Of course, all this confiscation and redistribution of the wealth of robots is done with the utmost reluctance. Heated debates for and against the socialist remedies ensue, with each recession inevitably awaiting an outcome involving the next stage in redistribution. None of this has anything to do with choices involving “free will” or with whether capitalism or socialism is the better economic system. None of this is reversible, even though reactionaries occasionally succeed in eliminating some of the socialistic remedies in their attempts to go back to “the good old days” of less technology and less regulation of capitalism. These only serve to precipitate the next recession that much sooner. The political yin-yang vacillates from left to right, sometimes being stuck for decades with a dictatorship of one or the other. The upshot is that capitalism needs ever-increasing numbers of consumers, but it cannot get them without giving up some of its capital. The question of how much should be given up and which capitalists are to be so generous is the subject of ongoing political struggle normally won by the most powerful. To maintain that it need not be done at all is to flirt with revolution.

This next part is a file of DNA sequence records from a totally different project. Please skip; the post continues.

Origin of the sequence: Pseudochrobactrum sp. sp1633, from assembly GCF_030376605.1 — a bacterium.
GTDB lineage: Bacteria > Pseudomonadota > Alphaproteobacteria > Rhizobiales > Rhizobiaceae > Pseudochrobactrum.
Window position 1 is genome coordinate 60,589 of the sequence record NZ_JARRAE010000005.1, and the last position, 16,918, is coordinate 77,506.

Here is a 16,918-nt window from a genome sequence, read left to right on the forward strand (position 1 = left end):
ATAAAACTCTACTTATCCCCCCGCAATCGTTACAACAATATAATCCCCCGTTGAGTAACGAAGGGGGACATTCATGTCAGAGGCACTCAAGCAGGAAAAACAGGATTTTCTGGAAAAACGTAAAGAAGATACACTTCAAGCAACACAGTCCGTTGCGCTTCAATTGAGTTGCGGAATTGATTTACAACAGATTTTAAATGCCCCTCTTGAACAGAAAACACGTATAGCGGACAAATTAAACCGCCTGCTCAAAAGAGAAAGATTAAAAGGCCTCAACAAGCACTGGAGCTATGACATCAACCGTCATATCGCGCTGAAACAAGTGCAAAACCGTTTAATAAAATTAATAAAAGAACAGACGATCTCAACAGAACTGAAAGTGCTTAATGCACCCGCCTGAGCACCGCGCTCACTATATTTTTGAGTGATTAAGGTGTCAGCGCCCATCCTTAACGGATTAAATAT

So where does this all end up? Do we eventually end up owning the robots, having them produce our necessities with little effort on our part? With their help, do we become both producers and consumers equally, eliminating the P-C Gap entirely? Does the Technological/Industrial Revolution eventually run its course, completing its mission in parallel with the global demographic transition? As seen for other species, the 1989 decline in the rate of growth of the Social Microcosm was an inevitable result of the limitations of the macrocosm. Over time, raw materials become increasingly more difficult to obtain. The easily mined ore and the shallow oil fields become ever more depleted, making such raw materials increasingly more expensive to access. Mechanization can accelerate the extraction, but only serves to widen the P-C Gap. Similarly, cheap labor produced by overpopulation becomes increasingly less useful in the face of increasing robotification. During the first half of the demographic transition, the folks who fled the increasingly industrialized agricultural areas might be assured jobs in the urban areas. Now, they are increasingly unemployed or underemployed, awaiting their share of a dream that is unlikely to be realized without a dramatic change in the system.
Next: The Myth of Exceptionalism